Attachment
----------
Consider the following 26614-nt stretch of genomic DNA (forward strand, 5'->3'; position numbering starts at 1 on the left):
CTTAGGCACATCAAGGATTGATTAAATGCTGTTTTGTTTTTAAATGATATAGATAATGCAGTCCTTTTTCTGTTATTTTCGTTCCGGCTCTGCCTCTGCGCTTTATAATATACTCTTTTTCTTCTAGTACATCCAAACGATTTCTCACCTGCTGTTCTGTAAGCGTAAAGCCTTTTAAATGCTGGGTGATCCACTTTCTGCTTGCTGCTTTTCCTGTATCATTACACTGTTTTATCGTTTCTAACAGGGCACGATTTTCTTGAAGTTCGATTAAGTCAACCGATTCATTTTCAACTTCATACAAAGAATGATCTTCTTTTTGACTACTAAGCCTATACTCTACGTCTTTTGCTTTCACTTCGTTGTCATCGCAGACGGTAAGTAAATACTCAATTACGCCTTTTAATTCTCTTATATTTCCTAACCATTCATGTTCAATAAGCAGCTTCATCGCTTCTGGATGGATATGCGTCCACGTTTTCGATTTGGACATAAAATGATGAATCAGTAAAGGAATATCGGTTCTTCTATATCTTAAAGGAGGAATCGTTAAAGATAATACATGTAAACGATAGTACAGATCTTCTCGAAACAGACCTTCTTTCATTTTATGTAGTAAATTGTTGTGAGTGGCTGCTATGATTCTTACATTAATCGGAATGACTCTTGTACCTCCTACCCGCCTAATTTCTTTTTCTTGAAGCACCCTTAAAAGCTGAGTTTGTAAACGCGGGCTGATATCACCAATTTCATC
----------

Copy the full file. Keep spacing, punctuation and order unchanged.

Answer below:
Consider the following 26614-nt stretch of genomic DNA (forward strand, 5'->3'; position numbering starts at 1 on the left):
CTTAGGCACATCAAGGATTGATTAAATGCTGTTTTGTTTTTAAATGATATAGATAATGCAGTCCTTTTTCTGTTATTTTCGTTCCGGCTCTGCCTCTGCGCTTTATAATATACTCTTTTTCTTCTAGTACATCCAAACGATTTCTCACCTGCTGTTCTGTAAGCGTAAAGCCTTTTAAATGCTGGGTGATCCACTTTCTGCTTGCTGCTTTTCCTGTATCATTACACTGTTTTATCGTTTCTAACAGGGCACGATTTTCTTGAAGTTCGATTAAGTCAACCGATTCATTTTCAACTTCATACAAAGAATGATCTTCTTTTTGACTACTAAGCCTATACTCTACGTCTTTTGCTTTCACTTCGTTGTCATCGCAGACGGTAAGTAAATACTCAATTACGCCTTTTAATTCTCTTATATTTCCTAACCATTCATGTTCAATAAGCAGCTTCATCGCTTCTGGATGGATATGCGTCCACGTTTTCGATTTGGACATAAAATGATGAATCAGTAAAGGAATATCGGTTCTTCTATATCTTAAAGGAGGAATCGTTAAAGATAATACATGTAAACGATAGTACAGATCTTCTCGAAACAGACCTTCTTTCATTTTATGTAGTAAATTGTTGTGAGTGGCTGCTATGATTCTTACATTAATCGGAATGACTCTTGTACCTCCTACCCGCCTAATTTCTTTTTCTTGAAGCACCCTTAAAAGCTGAGTTTGTAAACGCGGGCTGATATCACCAATTTCATC